I’ve played plenty of video games over the years that have both rewarded and punished me for the choices I’ve made, creating this powerful sense of agency in the narrative. Those games feel like I have a hand in shaping the outcome of the story, one in which successfully navigating a tricky conversation is empowering and not quite finding the words for a tough heart-to-heart is devastating. Stray Gods: A Roleplaying Musical builds on that sensation but within the three-act structure of a musical. This combination is an impressive accomplishment, and it’s incredible to watch how all those choices can build on one another, culminating in a finale that you helped shape. Together, it makes Stray Gods one of the most memorable gaming experiences I’ve ever had.

Set within our world–but one in which there’s an ounce of truth to the myths surrounding the Greek gods, titans, and their multitude of offspring–Stray Gods starts off like your typical visual novel. Conversations pause in order to present you with a multitude of dialogue options, some of which allow you to gain additional insight into other characters while others push the story forward to the next scene. Almost immediately, you have a chance to flirt with your cute best friend and kickstart one of several different romances. There’s comfort in this familiarity. And then the game quickly reveals what separates itself from its contemporaries: the music.

You can adjust the settings to remove the time limit when it comes to selecting choices during songs.
You can adjust the settings to remove the time limit when it comes to selecting choices during songs.

You actively participate in every musical number during Stray Gods runtime, of which there are many across its three acts. Like conversations in choice-driven visual novels and RPGs, each song can branch, and the effects of your choices impact not only the direction of that particular song but every performance that succeeds it. Choices are divided into three categories–Kickass, Clever, and Charming–informing both the method by which you’re trying to convince someone of something, and how a song can transform. Kickass choices are aggressive and confrontational and make songs take on a more punk rock vibe, while Clever choices are thoughtful and strategic and lean into jazz. Charming choices, on the other hand, are empathetic and caring and create a more melodious tune. Though all of the songs might begin one way, they can drastically change depending on what you choose.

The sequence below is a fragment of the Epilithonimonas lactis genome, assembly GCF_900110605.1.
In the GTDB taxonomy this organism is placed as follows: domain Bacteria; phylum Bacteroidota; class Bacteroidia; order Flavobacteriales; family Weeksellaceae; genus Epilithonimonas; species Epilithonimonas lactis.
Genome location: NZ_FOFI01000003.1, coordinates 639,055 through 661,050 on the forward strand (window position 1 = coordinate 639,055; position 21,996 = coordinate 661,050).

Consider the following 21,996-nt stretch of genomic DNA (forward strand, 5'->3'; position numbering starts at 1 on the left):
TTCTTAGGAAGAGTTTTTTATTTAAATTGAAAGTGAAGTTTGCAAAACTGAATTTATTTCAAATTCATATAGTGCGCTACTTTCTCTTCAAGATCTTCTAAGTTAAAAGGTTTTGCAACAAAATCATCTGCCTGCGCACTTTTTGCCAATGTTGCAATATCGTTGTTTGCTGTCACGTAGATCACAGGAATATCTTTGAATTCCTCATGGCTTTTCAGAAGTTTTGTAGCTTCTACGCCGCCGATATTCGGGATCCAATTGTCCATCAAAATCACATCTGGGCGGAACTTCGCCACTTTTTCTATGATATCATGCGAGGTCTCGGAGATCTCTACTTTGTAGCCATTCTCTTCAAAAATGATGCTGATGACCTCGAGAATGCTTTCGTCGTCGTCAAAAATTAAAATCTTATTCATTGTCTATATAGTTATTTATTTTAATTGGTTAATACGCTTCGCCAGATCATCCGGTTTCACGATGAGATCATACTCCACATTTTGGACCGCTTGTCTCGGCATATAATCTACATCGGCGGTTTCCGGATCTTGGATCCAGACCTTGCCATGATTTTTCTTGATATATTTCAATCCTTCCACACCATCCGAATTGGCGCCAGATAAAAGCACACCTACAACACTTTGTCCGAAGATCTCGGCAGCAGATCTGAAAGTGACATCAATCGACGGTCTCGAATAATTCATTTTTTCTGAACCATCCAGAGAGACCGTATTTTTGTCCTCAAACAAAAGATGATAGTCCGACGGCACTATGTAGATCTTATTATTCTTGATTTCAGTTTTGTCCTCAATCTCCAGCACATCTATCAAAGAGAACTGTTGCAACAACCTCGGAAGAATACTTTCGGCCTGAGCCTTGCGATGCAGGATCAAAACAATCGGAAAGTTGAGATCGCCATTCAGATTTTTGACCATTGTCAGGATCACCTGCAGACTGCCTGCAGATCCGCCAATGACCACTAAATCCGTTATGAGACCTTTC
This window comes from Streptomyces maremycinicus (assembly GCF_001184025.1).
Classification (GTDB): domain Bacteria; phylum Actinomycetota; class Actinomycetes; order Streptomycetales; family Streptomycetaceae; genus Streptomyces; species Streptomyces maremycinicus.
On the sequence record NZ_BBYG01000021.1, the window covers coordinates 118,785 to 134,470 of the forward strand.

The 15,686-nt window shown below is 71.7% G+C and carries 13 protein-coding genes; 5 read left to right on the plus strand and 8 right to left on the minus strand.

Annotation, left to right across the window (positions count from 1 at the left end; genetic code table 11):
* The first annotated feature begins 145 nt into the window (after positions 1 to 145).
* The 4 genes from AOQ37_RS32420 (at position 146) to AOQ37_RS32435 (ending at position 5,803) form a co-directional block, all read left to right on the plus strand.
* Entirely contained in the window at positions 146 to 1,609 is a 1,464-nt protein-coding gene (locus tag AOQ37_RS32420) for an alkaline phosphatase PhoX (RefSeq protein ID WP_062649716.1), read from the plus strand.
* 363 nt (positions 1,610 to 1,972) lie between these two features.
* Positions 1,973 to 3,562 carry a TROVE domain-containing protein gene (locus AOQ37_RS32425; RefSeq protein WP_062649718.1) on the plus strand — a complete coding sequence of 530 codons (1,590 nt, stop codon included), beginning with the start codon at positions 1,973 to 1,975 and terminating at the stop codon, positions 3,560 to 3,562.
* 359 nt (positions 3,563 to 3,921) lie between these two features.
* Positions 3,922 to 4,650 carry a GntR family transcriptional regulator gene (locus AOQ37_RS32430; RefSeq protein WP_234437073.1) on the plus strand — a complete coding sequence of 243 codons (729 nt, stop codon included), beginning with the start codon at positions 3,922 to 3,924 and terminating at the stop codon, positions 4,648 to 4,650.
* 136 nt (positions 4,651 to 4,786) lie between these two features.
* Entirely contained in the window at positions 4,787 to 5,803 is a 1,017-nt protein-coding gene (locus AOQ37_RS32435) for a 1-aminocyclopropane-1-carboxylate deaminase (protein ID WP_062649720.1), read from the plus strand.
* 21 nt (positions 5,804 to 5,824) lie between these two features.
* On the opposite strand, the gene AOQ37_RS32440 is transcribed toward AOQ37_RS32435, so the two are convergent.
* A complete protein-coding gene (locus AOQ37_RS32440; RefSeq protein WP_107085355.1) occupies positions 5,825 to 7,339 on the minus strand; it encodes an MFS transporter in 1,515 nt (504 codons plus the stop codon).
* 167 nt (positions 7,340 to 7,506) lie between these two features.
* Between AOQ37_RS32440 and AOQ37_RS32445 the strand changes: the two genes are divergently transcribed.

As far as I can tell–there are a lot of choices to make in this game and I only replayed each song so many times before moving on–every direction a song can take flows together. I cannot fathom how difficult a task that is to pull off (we’re talking different genres and tempos yet it still has to all feel like the same song) but it’s all tightly woven together into this beautiful symphony of sound that leans into the transformative qualities of music to explore everything from fated heartbreak to lingering trauma. It also helps that this formula works wonders narratively, as the game sees you take on the role of the last Muse within the Greek pantheon as she explores the healing powers of music.

In Stray Gods, you play as Grace, a normal human thrust into a death sentence when the leadership of the existing Greek pantheon–Athena, Aphrodite, Apollo, and Persephone–mistakenly condemns her for the murder of Calliope. Grace was the only one present during the final moments of the Muse’s life as she bleeds out from a stab wound, leading to the false accusation. Grace is allowed a week to prove her innocence, seeking answers and chasing down leads with the help of her best friend Freddie.

Grace will have to prove herself to Persephone, Apollo, Athena, and Aphrodite to escape death.
Grace will have to prove herself to Persephone, Apollo, Athena, and Aphrodite to escape death.

Within the world of Stray Gods, the members of the Greek pantheon pass their souls, or eidolons, to the nearest person to them when they die, and so Grace inherits Calliope’s abilities and becomes a Muse, giving her the power to help anyone reveal their true feelings or fully express themselves through song. She also inherits Calliope’s family as well, putting her in the orbit of Hermes, Pan, Eros, and other entities of myth, many of whom have their own motivations for wanting to help Grace track down Calliope’s killer.